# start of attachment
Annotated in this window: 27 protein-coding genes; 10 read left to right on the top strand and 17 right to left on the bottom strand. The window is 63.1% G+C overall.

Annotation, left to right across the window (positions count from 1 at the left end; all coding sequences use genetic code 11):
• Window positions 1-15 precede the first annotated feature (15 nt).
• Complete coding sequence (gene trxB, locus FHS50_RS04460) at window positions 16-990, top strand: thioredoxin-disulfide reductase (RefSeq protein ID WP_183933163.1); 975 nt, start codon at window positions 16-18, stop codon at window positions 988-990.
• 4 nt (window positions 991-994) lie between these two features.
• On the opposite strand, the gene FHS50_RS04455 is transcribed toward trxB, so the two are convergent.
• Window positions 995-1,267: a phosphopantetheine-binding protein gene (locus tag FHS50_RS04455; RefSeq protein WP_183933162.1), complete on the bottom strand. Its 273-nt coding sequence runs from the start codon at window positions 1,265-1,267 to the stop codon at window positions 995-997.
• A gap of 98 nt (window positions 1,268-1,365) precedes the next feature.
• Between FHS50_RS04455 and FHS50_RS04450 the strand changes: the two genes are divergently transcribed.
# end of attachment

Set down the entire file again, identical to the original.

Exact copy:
Annotated in this window: 27 protein-coding genes; 10 read left to right on the top strand and 17 right to left on the bottom strand. The window is 63.1% G+C overall.

Annotation, left to right across the window (positions count from 1 at the left end; all coding sequences use genetic code 11):
• Window positions 1-15 precede the first annotated feature (15 nt).
• Complete coding sequence (gene trxB, locus FHS50_RS04460) at window positions 16-990, top strand: thioredoxin-disulfide reductase (RefSeq protein ID WP_183933163.1); 975 nt, start codon at window positions 16-18, stop codon at window positions 988-990.
• 4 nt (window positions 991-994) lie between these two features.
• On the opposite strand, the gene FHS50_RS04455 is transcribed toward trxB, so the two are convergent.
• Window positions 995-1,267: a phosphopantetheine-binding protein gene (locus tag FHS50_RS04455; RefSeq protein WP_183933162.1), complete on the bottom strand. Its 273-nt coding sequence runs from the start codon at window positions 1,265-1,267 to the stop codon at window positions 995-997.
• A gap of 98 nt (window positions 1,268-1,365) precedes the next feature.
• Between FHS50_RS04455 and FHS50_RS04450 the strand changes: the two genes are divergently transcribed.